Guest Post: What Makes A Good Story? by Andi Cumbo-Floyd

I met Andi Cumbo-Floyd on Twitter in 2012, and then had the pleasure of rooming with her at the Quitter Conference in Nashville. She is an amazing woman who has achieved her dreams by the help and grace of God. Not only is she a talented writer, editor, teacher, mentor and coach, she’s a farmer too. Her new book, Steele Secrets is releasing on February 9th. Be sure to pre-order your copy on here or her website. I was blessed to interview her back in 2013 (you can read the interview here). Today she visits again and writes about what makes a good story.

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I read a lot of novels. . . . from “literary” fiction to Young Adult fiction to cozy mysteries – I love a good story, and I have no desire to be picky about the labels I choose my reading from. A good story is as good story is a good story.

Admittedly, each of us is going to have our own definition of what makes something a good story. Some of us like setting to be prominent with the streets and trees, time period and geography guiding us to deeper understanding of the storyline. Others prefer characters who are likeable, who take risks, who struggle openly on the page. Book preferences are like shoe preferences – there’s no right and wrong, just taste.

But I do think some characteristics are universal across all the good novels we read.

  1. Not the vampire ones (necessarily) but something that could be lost. . . from a relationship to innocence to treasure to life itself. If the characters can’t be a risk to lose something, then we probably aren’t going to care.
  2. Recognizable Experience. Many of us love to share this quote from Shadowlands, the film about C.S. Lewis – “We read to know we’re not alone.” That’s totally true. We want to see ourselves on the page.
  3. New Experience. The flipside of reading to find ourselves is the fact that we read to learn. We learn about different cultures, different situations, different time periods. A good book can help us relate to the characters even as we gain new perspectives.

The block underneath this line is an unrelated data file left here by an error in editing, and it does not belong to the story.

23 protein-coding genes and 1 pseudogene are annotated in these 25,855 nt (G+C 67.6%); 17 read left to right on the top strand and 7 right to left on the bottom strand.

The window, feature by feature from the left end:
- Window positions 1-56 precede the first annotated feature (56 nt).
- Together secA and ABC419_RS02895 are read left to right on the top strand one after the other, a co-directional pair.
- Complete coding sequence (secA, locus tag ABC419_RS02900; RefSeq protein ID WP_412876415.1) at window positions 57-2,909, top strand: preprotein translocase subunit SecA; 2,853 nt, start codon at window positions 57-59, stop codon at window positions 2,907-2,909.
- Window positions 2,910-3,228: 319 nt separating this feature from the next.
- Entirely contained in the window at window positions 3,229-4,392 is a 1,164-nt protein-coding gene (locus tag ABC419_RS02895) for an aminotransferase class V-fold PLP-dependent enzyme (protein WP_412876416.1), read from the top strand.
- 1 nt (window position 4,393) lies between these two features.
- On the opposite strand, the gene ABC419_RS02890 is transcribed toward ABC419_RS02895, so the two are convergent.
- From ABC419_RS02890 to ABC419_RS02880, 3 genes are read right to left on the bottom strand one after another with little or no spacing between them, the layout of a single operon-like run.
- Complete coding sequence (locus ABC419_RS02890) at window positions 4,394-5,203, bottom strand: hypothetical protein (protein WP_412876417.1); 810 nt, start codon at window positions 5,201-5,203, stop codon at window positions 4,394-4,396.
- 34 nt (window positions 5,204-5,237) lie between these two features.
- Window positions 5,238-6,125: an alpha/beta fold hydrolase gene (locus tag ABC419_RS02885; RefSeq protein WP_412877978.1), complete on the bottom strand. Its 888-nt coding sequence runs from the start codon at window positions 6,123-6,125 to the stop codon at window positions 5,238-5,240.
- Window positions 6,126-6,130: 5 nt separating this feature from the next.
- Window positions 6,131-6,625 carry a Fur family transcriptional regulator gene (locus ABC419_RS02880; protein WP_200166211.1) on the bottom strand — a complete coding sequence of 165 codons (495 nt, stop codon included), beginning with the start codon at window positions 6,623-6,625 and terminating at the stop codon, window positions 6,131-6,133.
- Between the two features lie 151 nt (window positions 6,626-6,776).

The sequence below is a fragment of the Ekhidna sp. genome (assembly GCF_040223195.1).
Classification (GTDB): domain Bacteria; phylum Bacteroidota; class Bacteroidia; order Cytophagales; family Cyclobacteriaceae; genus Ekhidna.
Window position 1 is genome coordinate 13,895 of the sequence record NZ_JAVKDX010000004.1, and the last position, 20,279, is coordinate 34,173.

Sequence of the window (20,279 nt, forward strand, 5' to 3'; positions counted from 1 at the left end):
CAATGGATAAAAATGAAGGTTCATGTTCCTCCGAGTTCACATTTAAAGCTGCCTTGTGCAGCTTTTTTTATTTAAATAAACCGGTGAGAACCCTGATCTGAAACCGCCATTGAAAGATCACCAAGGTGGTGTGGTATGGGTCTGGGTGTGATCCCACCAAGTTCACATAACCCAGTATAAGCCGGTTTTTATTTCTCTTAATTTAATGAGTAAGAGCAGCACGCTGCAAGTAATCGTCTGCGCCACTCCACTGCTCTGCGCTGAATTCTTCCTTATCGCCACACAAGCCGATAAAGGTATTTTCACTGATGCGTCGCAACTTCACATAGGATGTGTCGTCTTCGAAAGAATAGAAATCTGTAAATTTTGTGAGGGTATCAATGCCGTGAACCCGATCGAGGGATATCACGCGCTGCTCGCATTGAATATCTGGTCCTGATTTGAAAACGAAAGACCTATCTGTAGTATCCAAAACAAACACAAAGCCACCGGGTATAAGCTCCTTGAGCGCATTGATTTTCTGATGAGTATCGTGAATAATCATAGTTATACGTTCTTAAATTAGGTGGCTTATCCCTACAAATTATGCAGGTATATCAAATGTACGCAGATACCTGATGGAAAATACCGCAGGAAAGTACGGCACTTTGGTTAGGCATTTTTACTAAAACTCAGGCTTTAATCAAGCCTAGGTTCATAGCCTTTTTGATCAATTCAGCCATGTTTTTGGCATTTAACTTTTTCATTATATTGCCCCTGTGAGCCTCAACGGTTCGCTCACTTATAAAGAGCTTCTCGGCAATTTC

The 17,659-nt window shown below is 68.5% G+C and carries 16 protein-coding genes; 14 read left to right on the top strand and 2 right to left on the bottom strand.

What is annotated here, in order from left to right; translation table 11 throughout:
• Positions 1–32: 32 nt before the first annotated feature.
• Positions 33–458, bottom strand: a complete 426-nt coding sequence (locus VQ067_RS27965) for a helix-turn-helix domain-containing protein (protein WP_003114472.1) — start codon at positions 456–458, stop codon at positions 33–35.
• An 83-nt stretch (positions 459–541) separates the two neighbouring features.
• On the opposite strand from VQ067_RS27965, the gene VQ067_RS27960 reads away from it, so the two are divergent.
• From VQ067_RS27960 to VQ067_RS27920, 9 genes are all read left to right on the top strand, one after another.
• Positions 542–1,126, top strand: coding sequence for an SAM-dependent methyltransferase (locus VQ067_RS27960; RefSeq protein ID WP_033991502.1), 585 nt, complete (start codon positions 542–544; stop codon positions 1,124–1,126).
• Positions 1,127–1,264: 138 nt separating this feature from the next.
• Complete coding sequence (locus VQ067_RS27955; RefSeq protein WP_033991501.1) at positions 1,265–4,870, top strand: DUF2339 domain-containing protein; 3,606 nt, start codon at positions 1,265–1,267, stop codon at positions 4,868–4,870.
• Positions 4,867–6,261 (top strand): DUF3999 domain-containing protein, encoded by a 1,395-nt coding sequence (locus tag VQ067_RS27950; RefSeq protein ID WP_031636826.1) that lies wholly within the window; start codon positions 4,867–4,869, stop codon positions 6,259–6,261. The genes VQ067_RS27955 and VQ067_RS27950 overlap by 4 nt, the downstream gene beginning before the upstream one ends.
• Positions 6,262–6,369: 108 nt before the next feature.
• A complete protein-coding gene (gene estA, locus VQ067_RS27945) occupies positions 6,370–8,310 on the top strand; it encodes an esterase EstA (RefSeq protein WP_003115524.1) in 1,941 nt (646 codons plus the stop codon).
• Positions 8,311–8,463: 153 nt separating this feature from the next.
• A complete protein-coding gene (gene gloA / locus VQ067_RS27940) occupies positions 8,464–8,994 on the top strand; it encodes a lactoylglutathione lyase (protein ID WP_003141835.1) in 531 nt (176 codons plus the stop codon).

4. Appropriate Pacing. A novel can move really quickly or very slowly, and both are great. But the pacing has to be fitting for the story itself. A story of a lifelong friendship will probably be paced more slowly, but a suspense thriller will probably move quickly. . . the irony is that a long timescape often has a slower pace, and a shorter timeframe moves more quickly.
  5. Consistency and Clarity. The bottom line is that no matter what sort of novel, it should be consistent within itself. We’ve all read novels where the pace or setting or point of view change for no clear reason. . . those are the novels we usually put down.

So if you prefer a legal thriller or a psychological exploration, a supernatural travail or a basic romance, the basics of a good novel are the same. . . it needs to keep you invested, engage your emotions, and insure that you are never lost within the story.

I’m off . . . I have a vampire/werewolf mystery to finish.

What kind of novels do you love? What makes a good novel for you?

Andi Cumbo-Floyd is a writer, editor, and farmer, who lives at the edge of the Blue Ridge Mountains with her husband, four dogs, four cats, six goats, and twenty-three chickens.  Her new novel Steele Secrets comes out on February 9. You can connect with Andi at her website –andilit.com, or on Facebook TwitterLinkedIn.